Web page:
Mad World: Evelyn Waugh and the Secrets of Brideshead by Paula Byrne
My rating: 5 of 5 stars
This is not a biography in the sense one might think - it's not about one person, it's about a man's relationship to a family and the book that they inspired him to write. If you watched the original Grenada adaptation of Brideshead Revisited (and please, ignore the more recent movie) and wanted to know how Evelyn Waugh came up with the story, well, this book is for you.
Waugh's background is not Etonian, not artistocratic (although it's certainly more upper middle class than seriously middle class), and there's little in the book about his early years. There is some discussion of his life at home, his distance from his parents and older brother (Alec, the author, for those wondering) and then we're off to the world of public school and Oxford. His background is mostly used to compare it to that of Hugh Lygon, the role model for Sebastian Flyte.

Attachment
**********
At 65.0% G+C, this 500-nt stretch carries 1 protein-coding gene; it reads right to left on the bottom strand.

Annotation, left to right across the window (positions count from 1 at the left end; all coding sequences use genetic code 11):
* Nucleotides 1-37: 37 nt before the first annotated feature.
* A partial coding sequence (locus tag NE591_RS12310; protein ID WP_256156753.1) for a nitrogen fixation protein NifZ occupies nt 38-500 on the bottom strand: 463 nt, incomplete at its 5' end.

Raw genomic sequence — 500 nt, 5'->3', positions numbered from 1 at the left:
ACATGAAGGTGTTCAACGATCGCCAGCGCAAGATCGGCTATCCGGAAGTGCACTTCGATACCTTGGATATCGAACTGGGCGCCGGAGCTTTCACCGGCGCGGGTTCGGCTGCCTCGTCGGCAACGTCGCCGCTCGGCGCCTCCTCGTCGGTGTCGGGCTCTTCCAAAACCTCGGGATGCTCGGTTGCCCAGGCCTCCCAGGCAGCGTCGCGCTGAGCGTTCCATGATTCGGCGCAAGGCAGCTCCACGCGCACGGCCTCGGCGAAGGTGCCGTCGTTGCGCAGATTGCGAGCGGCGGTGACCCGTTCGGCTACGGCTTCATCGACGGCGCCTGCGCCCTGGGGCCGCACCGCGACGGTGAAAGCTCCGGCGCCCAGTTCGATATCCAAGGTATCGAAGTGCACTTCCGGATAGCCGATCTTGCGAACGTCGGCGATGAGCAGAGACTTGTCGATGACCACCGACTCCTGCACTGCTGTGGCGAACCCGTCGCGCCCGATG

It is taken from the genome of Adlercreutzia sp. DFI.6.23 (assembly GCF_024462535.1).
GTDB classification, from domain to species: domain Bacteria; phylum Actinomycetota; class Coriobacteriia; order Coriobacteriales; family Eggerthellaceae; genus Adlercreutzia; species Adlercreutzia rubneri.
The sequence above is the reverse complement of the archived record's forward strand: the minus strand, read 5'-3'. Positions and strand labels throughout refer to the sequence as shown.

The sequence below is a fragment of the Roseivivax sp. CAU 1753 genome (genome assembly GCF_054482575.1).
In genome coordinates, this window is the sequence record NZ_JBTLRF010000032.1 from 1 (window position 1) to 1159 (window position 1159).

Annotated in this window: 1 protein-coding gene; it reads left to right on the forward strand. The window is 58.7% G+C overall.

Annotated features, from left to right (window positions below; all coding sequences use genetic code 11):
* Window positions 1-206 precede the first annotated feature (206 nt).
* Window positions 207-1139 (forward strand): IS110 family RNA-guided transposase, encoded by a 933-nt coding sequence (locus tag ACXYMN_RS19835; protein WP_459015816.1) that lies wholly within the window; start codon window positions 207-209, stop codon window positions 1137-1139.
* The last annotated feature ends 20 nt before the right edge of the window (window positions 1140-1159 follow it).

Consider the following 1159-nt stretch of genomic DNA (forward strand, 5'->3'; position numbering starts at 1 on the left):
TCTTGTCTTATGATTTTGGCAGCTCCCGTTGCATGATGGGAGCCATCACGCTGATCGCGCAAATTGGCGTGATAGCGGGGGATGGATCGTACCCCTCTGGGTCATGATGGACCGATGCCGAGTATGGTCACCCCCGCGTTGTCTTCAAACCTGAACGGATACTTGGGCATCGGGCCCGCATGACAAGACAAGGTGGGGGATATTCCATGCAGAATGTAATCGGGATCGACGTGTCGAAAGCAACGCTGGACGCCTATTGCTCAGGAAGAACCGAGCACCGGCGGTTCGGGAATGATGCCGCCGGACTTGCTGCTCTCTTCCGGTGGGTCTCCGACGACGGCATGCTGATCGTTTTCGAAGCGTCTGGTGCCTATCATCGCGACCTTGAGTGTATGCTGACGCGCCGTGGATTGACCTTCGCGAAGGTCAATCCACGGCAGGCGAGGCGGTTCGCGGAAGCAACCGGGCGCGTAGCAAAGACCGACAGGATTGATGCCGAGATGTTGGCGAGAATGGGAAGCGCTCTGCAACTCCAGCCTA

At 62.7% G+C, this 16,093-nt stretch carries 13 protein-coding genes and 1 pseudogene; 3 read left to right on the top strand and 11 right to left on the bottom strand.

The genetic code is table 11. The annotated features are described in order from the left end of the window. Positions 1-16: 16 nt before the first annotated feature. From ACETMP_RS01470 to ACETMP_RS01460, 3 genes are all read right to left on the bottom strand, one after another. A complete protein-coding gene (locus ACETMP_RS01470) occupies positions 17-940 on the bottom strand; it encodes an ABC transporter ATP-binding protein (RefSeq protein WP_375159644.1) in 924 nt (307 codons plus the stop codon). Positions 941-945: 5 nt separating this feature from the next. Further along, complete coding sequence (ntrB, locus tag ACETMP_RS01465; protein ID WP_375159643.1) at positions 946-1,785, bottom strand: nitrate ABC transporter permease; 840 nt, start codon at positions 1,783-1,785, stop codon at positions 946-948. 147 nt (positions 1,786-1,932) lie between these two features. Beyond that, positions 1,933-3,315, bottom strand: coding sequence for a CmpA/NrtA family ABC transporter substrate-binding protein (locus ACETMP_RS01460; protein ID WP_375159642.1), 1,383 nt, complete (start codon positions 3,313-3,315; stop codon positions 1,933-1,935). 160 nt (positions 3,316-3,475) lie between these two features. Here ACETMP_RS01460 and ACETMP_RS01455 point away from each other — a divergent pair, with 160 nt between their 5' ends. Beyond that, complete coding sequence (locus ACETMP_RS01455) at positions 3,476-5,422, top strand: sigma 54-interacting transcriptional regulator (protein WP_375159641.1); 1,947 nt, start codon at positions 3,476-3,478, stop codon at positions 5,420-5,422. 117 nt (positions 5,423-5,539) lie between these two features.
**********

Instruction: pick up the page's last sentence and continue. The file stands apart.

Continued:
Like Anthony Powell, Waugh seemed to know a great many people from all different walks of life - Randolph Churchill and Nancy Mitford, to name two. His association with the Bright Young Things and the between war eras seems so different from the world we now have, and this book brings that to life rather well.
When the lives of the Lygons and Waugh intersect, at "Mad", the book really comes alive. I found myself being reminded of scenes from Brideshead (both book and adaptation), as well as other depictions of that era in England, like Powell's A Dance to the Music of Time. After Brideshead is published, the book gets a little abrupt: according to the author, Waugh's life changed dramatically after the war. It would have been interesting to read about the Lygon sister's impressions of the adaptation, but I suppose that can be found in their papers (if it's there at all).
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